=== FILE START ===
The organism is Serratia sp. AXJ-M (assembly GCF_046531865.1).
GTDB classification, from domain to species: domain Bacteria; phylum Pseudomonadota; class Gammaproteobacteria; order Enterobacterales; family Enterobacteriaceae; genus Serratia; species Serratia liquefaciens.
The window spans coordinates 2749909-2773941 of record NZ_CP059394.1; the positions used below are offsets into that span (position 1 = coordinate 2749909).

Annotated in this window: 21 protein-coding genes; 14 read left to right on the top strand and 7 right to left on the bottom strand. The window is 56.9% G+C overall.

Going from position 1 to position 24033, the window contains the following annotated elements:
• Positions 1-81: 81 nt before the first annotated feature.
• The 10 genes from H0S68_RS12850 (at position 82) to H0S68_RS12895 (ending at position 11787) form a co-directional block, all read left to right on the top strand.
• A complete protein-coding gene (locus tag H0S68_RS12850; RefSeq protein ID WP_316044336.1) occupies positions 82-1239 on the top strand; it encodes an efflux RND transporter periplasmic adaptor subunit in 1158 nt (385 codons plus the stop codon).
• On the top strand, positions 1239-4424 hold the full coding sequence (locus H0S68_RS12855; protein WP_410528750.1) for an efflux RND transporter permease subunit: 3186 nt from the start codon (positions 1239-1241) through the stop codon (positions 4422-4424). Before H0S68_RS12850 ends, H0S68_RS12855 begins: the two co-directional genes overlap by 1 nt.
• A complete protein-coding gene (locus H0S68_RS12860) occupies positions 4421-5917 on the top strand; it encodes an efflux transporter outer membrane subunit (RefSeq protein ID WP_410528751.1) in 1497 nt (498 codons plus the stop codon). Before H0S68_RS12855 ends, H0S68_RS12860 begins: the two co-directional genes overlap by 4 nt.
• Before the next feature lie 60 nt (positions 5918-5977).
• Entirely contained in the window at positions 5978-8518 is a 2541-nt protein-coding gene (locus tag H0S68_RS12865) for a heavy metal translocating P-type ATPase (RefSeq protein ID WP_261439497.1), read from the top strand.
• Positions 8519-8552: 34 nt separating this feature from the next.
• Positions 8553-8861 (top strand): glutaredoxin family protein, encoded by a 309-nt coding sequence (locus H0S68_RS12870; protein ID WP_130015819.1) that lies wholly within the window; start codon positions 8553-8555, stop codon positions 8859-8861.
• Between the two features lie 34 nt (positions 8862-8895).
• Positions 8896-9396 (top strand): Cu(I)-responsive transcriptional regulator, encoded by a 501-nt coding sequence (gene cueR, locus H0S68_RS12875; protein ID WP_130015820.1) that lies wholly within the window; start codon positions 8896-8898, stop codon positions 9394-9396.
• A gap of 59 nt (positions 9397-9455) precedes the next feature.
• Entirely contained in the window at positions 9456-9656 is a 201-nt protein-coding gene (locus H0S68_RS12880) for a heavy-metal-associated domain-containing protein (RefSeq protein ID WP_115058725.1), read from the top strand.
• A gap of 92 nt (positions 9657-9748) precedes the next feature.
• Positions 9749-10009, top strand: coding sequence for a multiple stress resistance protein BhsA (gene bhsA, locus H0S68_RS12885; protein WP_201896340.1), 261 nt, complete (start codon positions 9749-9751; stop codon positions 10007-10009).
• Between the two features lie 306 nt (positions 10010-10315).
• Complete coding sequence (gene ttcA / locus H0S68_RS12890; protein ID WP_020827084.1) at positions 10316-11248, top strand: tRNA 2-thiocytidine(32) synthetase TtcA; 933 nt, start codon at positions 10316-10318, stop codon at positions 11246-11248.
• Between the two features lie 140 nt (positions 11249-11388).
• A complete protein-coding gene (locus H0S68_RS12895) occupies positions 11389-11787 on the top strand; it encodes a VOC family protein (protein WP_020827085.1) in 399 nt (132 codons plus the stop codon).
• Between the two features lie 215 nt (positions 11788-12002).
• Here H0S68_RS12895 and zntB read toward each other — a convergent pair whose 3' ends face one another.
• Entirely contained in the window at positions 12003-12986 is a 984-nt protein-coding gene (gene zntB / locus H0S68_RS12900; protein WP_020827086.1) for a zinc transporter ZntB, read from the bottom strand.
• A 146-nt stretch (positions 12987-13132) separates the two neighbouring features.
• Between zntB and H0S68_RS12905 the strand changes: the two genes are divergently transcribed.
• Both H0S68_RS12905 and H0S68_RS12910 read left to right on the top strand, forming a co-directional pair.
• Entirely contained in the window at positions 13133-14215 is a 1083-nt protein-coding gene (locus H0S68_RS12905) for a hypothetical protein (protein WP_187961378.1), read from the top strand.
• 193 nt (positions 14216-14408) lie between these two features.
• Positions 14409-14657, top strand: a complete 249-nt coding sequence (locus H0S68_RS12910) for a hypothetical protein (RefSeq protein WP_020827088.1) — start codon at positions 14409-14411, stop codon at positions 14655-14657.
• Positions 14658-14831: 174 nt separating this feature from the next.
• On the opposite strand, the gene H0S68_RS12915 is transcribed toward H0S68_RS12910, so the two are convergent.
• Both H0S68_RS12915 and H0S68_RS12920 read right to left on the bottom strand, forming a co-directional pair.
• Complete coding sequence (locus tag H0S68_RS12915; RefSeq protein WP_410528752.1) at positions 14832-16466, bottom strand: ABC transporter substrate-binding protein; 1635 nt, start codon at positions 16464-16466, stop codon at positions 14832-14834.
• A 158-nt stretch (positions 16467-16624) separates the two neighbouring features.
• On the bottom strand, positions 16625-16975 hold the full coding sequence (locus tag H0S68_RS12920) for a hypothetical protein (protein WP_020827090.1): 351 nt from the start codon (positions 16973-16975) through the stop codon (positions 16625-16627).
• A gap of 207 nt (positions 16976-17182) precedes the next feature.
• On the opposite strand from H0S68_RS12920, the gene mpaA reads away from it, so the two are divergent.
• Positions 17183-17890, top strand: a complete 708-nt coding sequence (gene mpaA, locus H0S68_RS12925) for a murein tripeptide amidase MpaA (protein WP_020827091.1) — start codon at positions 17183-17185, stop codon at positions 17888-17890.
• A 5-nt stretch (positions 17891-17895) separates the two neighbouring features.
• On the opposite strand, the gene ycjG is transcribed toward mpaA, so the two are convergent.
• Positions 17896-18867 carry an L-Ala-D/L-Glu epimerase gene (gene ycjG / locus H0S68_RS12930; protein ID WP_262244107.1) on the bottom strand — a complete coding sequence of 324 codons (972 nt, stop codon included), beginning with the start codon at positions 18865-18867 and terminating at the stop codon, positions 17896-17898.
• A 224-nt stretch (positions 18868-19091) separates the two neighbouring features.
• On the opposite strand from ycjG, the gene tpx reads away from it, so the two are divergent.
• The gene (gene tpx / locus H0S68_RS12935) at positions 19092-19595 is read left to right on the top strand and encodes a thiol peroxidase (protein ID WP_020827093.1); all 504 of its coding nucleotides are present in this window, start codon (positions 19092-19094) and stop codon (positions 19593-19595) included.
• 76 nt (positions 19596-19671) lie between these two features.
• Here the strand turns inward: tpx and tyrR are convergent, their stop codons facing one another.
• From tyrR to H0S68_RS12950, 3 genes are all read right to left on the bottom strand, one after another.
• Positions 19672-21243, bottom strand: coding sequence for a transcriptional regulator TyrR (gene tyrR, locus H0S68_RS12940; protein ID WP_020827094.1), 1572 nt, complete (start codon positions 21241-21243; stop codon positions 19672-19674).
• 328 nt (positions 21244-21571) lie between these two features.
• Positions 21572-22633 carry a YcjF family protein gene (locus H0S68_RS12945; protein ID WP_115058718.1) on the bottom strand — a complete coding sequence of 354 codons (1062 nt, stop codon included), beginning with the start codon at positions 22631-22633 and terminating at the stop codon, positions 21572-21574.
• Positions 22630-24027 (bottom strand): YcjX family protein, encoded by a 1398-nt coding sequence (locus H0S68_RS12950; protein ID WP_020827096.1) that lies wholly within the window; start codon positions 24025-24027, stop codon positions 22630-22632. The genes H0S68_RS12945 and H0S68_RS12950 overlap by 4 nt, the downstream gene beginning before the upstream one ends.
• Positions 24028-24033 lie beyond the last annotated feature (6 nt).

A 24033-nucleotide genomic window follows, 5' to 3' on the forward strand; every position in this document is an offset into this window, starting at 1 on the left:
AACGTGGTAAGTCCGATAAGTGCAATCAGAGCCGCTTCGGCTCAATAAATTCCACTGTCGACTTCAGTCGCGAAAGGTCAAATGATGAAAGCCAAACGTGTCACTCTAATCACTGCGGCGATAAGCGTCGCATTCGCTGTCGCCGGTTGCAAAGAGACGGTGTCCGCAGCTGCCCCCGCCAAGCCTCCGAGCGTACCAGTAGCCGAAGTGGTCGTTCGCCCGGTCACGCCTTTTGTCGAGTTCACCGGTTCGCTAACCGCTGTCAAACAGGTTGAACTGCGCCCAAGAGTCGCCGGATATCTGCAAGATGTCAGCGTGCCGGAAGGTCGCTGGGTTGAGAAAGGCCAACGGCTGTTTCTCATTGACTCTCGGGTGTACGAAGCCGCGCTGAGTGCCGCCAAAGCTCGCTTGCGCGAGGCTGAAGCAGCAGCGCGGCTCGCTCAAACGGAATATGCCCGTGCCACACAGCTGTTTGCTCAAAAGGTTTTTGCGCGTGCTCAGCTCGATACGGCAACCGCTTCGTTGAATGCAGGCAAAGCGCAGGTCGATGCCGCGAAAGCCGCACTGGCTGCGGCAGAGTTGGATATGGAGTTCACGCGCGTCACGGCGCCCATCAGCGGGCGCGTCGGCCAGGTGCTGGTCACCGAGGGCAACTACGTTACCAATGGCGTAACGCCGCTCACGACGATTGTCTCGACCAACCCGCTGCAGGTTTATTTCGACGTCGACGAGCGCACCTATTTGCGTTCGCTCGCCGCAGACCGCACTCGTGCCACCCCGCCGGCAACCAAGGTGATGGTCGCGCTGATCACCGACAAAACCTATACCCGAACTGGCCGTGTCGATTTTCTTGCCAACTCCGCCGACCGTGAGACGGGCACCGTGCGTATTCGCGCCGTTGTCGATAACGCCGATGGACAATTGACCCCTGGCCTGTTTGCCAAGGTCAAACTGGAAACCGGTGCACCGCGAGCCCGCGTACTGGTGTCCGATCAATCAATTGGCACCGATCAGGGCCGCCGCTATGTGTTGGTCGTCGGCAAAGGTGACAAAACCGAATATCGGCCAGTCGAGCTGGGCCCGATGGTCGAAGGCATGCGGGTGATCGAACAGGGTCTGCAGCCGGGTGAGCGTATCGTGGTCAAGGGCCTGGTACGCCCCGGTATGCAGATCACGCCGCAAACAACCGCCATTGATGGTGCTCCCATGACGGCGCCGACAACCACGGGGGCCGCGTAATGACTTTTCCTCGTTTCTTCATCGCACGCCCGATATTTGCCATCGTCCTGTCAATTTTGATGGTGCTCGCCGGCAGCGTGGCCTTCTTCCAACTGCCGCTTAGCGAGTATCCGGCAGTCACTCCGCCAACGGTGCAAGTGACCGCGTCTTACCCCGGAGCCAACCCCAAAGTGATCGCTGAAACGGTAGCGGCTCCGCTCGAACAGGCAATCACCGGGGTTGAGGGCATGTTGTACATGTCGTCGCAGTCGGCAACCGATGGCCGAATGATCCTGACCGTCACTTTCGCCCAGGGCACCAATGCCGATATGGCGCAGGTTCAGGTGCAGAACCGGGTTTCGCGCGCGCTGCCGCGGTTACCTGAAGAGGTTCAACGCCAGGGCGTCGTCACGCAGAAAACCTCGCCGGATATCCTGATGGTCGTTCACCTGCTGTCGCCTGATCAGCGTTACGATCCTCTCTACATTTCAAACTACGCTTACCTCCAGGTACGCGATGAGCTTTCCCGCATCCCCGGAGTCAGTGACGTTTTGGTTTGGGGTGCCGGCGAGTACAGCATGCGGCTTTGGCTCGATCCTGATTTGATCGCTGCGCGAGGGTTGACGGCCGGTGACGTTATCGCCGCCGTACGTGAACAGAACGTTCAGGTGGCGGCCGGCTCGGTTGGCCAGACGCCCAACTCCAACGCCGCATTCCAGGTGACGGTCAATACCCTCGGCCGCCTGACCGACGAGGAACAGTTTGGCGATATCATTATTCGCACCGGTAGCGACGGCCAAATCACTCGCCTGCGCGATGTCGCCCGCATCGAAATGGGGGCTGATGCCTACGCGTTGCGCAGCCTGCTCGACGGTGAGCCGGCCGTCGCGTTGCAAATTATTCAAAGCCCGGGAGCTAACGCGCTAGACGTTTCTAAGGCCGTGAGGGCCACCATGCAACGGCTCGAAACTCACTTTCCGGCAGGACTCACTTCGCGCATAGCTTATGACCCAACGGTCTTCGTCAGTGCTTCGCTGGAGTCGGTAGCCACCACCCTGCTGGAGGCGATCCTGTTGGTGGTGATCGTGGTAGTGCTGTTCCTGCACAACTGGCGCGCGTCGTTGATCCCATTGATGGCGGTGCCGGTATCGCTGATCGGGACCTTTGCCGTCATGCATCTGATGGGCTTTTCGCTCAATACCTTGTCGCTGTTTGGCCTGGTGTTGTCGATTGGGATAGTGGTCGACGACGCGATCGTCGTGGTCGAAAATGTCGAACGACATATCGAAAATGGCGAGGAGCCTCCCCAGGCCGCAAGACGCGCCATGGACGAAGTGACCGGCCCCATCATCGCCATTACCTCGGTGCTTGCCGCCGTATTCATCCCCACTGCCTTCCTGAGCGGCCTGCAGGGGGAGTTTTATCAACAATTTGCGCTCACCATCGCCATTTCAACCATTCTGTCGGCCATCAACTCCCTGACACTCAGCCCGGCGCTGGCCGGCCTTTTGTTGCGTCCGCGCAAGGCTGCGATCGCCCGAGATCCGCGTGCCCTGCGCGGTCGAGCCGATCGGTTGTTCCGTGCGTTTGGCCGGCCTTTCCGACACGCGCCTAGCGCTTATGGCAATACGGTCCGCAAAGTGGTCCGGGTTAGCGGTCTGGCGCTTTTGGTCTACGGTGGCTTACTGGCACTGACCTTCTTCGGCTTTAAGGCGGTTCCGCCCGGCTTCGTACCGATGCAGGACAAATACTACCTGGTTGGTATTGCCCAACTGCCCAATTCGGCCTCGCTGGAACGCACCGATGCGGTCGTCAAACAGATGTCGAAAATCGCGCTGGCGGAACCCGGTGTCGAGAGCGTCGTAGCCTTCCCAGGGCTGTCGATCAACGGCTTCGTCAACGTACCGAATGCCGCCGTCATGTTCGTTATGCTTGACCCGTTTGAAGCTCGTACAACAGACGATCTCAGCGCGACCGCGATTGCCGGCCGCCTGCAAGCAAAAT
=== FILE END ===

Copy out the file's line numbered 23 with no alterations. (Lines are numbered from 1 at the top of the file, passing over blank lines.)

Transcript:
• Between the two features lie 140 nt (positions 11249-11388).